Alicia Stallings wins a “genius grant” from the MacArthur Foundation
Poet and translator Alicia “A.E.” Stallings (AB ’90) got the phone call in the middle of a busy evening of juggling dinner, bath and bedtime with her two young children.
She did not expect to learn that she was named one of 22 MacArthur Fellows to receive the “genius” grant, which carries an unrestricted prize of $500,000 paid over five years. Winners never expect the call, nor even know they are considered for it, as the John D. and Catherine T. MacArthur Foundation’s selection process uses anonymous nominations and stays completely confidential.
“I was, and then my husband was, in some shock at first, and it is really just starting to sink in,” says Stallings via e-mail from Athens, Greece, where she lives with her journalist husband John Psaropoulos and their two children, Jason, 7, and Atalanta, 2.
Stallings, the poetry program director of the Athens Centre, has been published in Poetry Magazine, two Best American Poetry anthologies, and her collections: the Richard Wilbur Award-winning Archaic Smile and Hapax. She translated Roman poet and philosopher Lucretius’ epic De Rerum Natura, or The Nature of Things. She also holds a master’s degree from the University of Oxford.
But before all that, she grew up in Decatur, Ga., the daughter of a Georgia State University professor and a school librarian. While a student at now-closed Briarcliff High School, she sold poems to Seventeen magazine for around $15 a piece—“nothing to sneeze about for a teenager in the mid-1980s,” she says, and “easier and maybe more fun than babysitting.” Soon she had a poem in the Beloit Poetry Journal.
At UGA she made lifelong friends in Church Hall, the Classics department and the Demosthenian Society, and she hung out at the Uptown Lounge on Tuesday nights to hear Widespread Panic. A violinist, she reveled (and sometimes played) in the ever-burgeoning local music scene.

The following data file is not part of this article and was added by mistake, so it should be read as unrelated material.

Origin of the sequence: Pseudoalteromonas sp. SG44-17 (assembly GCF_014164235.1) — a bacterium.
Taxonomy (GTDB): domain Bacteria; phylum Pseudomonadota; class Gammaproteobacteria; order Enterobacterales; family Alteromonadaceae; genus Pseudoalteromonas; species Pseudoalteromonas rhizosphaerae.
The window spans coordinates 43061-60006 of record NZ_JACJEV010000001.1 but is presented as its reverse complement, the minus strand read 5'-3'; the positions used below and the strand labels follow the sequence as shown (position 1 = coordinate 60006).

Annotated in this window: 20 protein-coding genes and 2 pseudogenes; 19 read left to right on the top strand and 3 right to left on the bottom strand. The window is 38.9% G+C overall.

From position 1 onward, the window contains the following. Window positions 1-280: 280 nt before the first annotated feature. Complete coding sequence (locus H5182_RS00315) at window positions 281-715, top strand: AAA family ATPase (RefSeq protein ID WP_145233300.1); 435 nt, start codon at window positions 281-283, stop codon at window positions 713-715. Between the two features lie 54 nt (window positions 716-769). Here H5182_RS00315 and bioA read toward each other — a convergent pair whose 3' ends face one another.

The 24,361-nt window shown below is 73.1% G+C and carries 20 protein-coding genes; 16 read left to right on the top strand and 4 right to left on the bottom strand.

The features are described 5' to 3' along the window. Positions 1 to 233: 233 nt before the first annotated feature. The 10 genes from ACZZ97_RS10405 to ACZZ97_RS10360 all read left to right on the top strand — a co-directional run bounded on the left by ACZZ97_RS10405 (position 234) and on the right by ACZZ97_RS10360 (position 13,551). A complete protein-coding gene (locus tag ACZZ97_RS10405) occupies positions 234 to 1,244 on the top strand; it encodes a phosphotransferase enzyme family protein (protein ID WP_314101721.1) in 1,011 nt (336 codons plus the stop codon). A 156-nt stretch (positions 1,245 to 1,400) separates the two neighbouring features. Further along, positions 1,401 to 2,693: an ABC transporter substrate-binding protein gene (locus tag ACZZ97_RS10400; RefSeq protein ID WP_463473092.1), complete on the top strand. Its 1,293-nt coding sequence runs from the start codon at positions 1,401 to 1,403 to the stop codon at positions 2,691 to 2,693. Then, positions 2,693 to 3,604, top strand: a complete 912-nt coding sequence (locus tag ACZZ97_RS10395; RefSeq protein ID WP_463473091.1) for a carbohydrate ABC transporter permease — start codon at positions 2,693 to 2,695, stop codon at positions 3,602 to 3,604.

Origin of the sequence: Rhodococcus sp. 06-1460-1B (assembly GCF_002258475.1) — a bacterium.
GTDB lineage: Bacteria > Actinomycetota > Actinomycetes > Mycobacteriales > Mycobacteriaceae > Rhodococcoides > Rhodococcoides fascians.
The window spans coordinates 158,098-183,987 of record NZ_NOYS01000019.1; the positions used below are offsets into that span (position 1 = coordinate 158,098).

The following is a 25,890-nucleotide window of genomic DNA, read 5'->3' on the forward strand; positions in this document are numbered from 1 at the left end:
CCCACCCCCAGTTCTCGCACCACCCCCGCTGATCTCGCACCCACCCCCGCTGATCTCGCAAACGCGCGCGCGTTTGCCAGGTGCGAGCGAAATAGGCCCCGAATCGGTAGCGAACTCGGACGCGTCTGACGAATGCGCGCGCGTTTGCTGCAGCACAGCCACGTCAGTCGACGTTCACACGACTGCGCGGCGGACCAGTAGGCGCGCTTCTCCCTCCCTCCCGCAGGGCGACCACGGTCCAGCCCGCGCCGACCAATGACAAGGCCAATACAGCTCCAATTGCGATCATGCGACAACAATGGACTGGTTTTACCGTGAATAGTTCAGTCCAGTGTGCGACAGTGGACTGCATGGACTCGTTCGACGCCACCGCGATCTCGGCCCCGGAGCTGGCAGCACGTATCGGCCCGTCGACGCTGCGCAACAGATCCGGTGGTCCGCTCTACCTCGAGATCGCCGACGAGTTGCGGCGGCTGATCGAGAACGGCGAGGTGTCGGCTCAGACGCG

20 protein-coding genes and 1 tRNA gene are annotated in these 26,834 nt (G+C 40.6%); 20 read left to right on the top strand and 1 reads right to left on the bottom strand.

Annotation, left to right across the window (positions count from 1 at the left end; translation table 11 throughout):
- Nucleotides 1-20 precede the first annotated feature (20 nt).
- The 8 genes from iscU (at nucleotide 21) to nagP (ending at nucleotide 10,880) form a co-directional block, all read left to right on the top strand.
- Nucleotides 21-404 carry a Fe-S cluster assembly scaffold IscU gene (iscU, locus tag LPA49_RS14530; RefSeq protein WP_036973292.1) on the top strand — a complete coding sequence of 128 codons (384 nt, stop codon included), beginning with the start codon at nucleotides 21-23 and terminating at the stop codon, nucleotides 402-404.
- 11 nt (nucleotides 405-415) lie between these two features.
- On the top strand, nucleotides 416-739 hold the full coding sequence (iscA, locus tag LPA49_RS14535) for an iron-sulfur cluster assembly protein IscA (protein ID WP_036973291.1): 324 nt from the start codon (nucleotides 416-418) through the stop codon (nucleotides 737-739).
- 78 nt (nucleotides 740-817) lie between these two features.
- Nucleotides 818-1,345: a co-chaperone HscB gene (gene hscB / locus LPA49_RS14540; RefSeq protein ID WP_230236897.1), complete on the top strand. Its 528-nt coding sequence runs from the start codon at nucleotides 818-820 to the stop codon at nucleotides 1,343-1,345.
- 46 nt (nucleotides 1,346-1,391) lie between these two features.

Richard LaFleur, UGA Franklin Professor of Classics Emeritus, recruited a then-freshman Stallings into a graduate-level class on the Roman poet Catullus. Her “performance in virtually every respect exceeded that of all others in the class, despite their post-graduate status,” he recalls.
Her translation work is known for making complex ancient texts not just understandable, but also rather modern, even topical.
“The reason a lot of people think that classical poetry sounds Victorian is from Victorian translations,” she explains. “But the originals were ‘modern’ when they were written, unless being deliberately archaic. Catullus wrote in the contemporary vernacular of his day—even a little slangy—so instead of the correct Latin for ‘kisses,’ for instance, he has something more like ‘smoochies.’ That’s too cutsie, but I think you get the idea. And of course, he can be very racy, even obscene.”
Stallings has referred to herself in the past as a “poet housewife”—a term that has many layers, especially for other writers, mothers or self-described housewives. Sometimes she has to remind editors that she has to buy her work time from a babysitter. Balancing writing and parenting remains a challenge, and writing often takes a backseat to mothering.
“I try not to be too hard on myself about it,” she says. “I try to look on these as fallow periods. Also, with small kids, there are times when they need your complete, undivided attention, which means you are only going to make them and yourself angry if you are trying to compose a sonnet in your head while you are making pies with Play-Doh. But I think particularly as a woman you have to be careful to occasionally define a time and space that are just for you and your thinking—it is tempting to keep relinquishing and retreating, and give and give until you become resentful. Everyone is happier if you are happier. And I think it is good for the kids to see that mommy has her own work and her own life.”
—Mary Jessica Hammes is a freelance writer living in Athens.